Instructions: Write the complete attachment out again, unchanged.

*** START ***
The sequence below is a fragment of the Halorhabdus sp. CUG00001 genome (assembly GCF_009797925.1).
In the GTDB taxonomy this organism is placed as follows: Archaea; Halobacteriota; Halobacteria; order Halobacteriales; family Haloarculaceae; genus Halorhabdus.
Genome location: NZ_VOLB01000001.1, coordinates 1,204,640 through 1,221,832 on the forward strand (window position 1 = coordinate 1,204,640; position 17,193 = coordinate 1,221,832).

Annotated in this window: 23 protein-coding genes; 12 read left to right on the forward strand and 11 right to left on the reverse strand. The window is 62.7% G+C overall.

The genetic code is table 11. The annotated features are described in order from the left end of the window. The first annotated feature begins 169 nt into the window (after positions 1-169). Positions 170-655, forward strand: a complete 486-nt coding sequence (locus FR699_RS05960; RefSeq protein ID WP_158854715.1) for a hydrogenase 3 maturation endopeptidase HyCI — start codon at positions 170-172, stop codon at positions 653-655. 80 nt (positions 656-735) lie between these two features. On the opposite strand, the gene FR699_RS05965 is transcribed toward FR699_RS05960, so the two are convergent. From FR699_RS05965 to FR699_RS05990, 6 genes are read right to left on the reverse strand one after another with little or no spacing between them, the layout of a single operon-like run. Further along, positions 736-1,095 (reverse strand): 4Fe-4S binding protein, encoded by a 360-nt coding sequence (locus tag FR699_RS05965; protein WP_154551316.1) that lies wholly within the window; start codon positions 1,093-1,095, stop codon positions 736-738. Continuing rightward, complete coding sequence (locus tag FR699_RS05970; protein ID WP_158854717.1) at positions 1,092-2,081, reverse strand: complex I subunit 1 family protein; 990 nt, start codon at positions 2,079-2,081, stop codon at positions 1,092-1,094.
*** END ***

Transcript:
The sequence below is a fragment of the Halorhabdus sp. CUG00001 genome (assembly GCF_009797925.1).
In the GTDB taxonomy this organism is placed as follows: Archaea; Halobacteriota; Halobacteria; order Halobacteriales; family Haloarculaceae; genus Halorhabdus.
Genome location: NZ_VOLB01000001.1, coordinates 1,204,640 through 1,221,832 on the forward strand (window position 1 = coordinate 1,204,640; position 17,193 = coordinate 1,221,832).

Annotated in this window: 23 protein-coding genes; 12 read left to right on the forward strand and 11 right to left on the reverse strand. The window is 62.7% G+C overall.

The genetic code is table 11. The annotated features are described in order from the left end of the window. The first annotated feature begins 169 nt into the window (after positions 1-169). Positions 170-655, forward strand: a complete 486-nt coding sequence (locus FR699_RS05960; RefSeq protein ID WP_158854715.1) for a hydrogenase 3 maturation endopeptidase HyCI — start codon at positions 170-172, stop codon at positions 653-655. 80 nt (positions 656-735) lie between these two features. On the opposite strand, the gene FR699_RS05965 is transcribed toward FR699_RS05960, so the two are convergent. From FR699_RS05965 to FR699_RS05990, 6 genes are read right to left on the reverse strand one after another with little or no spacing between them, the layout of a single operon-like run. Further along, positions 736-1,095 (reverse strand): 4Fe-4S binding protein, encoded by a 360-nt coding sequence (locus tag FR699_RS05965; protein WP_154551316.1) that lies wholly within the window; start codon positions 1,093-1,095, stop codon positions 736-738. Continuing rightward, complete coding sequence (locus tag FR699_RS05970; protein ID WP_158854717.1) at positions 1,092-2,081, reverse strand: complex I subunit 1 family protein; 990 nt, start codon at positions 2,079-2,081, stop codon at positions 1,092-1,094.